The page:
Pfizer Seals Deal With US for 100 Million Extra Vaccine Doses

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Pfizer Nears Deal to Provide More Vaccine Doses

The Trump administration and Pfizer on Wednesday announced an agreement for the drug company to provide an additional 100 million doses of its coronavirus vaccine by the end of July to address a potential shortage.

The deal, along with the ordering of another vaccine from Moderna, means that the United States has now made commitments to provide sufficient doses to vaccinate all but about 60 million of the approximately 260 million American adults who are eligible.

Pfizer agreed this summer, before its vaccine was even proven effective, to deliver 100 million doses to the United States. Under the new agreement, Pfizer will provide an additional 70 million cans by the end of June and another 30 million cans by the end of July, doubling the shipments promised in the original contract.

So far, Pfizer and Moderna, the only two manufacturers whose vaccines have been approved for emergency distribution to Americans, have pledged to ship 400 million doses over the next seven months. Both vaccines require two doses.

The U.S. government will pay $ 1.95 billion for the second order, or $ 19.50 per dose, according to a statement from the company. Pfizer's vaccine was developed with a German partner, BioNTech.

As part of the deal, the government agreed to enact the Defense Manufacturing Act to provide Pfizer with better access to around nine specialty products needed to manufacture the vaccine. Under Korean War-era law, the government can secure critical supplies faster by assigning a priority rating to a contract, forcing suppliers to put orders from that contractor at the top.

The government's promise to clear supplies is not mentioned in the statements made by Pfizer or the government, but it was vital to the deal in the view of those familiar with the negotiations.

As early as September, Pfizer asked the government for help with the procurement of supplies. This is evident from documents examined by the New York Times. By this point, the administration had already prioritized orders from Moderna and other companies that had worked more closely with it to develop their vaccines, which put Pfizer at a disadvantage. This included two companies – Sanofi and Novavax – that have not yet started large-scale clinical trials in the United States.

A senior Trump administration official, who spoke on condition of anonymity to speak freely about internal discussions, said the government was unwilling to intervene earlier on Pfizer's behalf as the company refused to promise exclusively with Government help procured raw materials to use in making vaccines for Americans.

Others familiar with the negotiations said the government expressed concern that Pfizer's prioritization could put pressure on the supply chain and hinder the other vaccine manufacturers that the government supports through its vaccine development program called Operation Warp Speed.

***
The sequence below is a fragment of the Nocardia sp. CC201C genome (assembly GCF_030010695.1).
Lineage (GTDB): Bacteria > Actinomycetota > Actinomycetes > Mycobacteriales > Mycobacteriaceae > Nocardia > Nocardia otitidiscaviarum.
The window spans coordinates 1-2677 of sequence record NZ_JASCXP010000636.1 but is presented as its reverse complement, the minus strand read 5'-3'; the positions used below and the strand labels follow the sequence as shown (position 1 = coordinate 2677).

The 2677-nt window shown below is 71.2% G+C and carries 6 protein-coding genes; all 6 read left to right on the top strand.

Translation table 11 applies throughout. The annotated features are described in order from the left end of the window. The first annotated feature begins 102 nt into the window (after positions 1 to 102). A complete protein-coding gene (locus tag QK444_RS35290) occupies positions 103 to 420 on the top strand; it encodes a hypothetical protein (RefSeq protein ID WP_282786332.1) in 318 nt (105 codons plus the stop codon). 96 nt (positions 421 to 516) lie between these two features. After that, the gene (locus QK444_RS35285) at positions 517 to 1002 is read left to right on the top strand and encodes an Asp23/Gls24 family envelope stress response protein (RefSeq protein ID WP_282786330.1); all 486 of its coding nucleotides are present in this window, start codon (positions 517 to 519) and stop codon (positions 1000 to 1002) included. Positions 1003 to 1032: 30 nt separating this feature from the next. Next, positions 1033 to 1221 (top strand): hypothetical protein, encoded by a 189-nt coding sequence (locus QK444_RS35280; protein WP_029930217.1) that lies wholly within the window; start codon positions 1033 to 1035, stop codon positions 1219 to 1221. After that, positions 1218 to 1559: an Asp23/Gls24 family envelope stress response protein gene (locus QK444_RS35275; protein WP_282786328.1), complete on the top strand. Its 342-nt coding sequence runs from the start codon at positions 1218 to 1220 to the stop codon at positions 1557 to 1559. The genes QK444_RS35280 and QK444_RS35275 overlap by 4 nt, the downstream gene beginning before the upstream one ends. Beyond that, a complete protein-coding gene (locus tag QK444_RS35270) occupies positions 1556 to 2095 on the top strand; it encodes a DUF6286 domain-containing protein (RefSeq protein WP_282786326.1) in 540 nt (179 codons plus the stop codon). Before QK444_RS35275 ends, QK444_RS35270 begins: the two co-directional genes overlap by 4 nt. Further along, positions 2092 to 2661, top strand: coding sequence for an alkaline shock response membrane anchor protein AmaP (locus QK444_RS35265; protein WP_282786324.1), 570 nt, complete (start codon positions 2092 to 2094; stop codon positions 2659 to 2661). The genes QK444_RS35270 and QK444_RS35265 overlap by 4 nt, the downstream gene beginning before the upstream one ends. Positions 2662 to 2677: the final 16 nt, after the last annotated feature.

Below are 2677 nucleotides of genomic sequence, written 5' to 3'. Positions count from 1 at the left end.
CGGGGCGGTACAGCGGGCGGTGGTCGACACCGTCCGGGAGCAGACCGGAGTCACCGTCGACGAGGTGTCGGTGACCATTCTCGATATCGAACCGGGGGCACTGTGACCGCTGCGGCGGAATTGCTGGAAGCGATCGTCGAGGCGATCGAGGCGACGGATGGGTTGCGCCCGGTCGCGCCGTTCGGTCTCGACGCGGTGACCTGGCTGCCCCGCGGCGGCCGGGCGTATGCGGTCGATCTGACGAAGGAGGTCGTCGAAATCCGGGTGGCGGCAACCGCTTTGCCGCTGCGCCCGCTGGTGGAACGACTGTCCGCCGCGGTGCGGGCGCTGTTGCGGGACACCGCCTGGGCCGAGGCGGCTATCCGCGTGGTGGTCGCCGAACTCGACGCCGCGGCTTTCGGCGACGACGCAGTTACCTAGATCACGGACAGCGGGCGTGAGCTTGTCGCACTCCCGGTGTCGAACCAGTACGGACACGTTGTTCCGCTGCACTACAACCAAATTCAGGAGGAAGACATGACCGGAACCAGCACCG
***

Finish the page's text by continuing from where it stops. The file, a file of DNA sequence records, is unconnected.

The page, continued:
Updated

Dec. 26, 2020, 4:42 p.m. ET

The new agreement with Pfizer includes options that could allow the government to purchase an additional 400 million doses. However, the conditions for exercising these options were unclear. The earlier July deal gave Pfizer the option to "reasonably" reject a federal government request for more doses.

The administration has been negotiating additional doses with Pfizer for more than a month. Obstacles included Pfizer's commitments to other nations that had moved faster than the United States to get large contracts, according to those familiar with the situation.

Federal officials, including Alex M. Azar II, the secretary for health and human services, have repeatedly stated that the government has made pledges of sufficient doses to cover all Americans who want to be vaccinated by June. But even with Pfizer's new contract, the government still has short doses for about 60 million Americans to be vaccinated.

A third vaccine maker, Johnson & Johnson, is expected to release clinical trial results next month and could cover a shortage. Other vaccine manufacturers participating in Operation Warp Speed ​​could also get through, but have seen significant delays so far.

At a briefing Wednesday, Moncef Slaoui, a director of Operation Warp Speed, said Johnson & Johnson's product looked like a "wonderful vaccine" and could significantly improve supplies to the country by spring. Instead of a shortage, he said, "The likelihood is that there will be significant redundancy in cans for Americans in the first half of next year."

Pfizer signed a deal last month to sell 200 million cans from the European Union at $ 14.50 each, according to a document posted on social media by a European official and subsequently deleted. However, it is unclear whether this price is correct. In both contracts, the United States agreed to pay Pfizer US $ 19.50 per dose.

Pfizer just said pricing is based on volume and delivery dates, and the European Union placed the largest order first.

The Pfizer contracts alone now cost the government nearly $ 4 billion. On Monday, Congress approved a stimulus package that earmarked $ 20 billion for the government to buy vaccines.

But in a surprise twist on Tuesday night, President Trump railed against the bill, hinting that he might not sign it in its current form.

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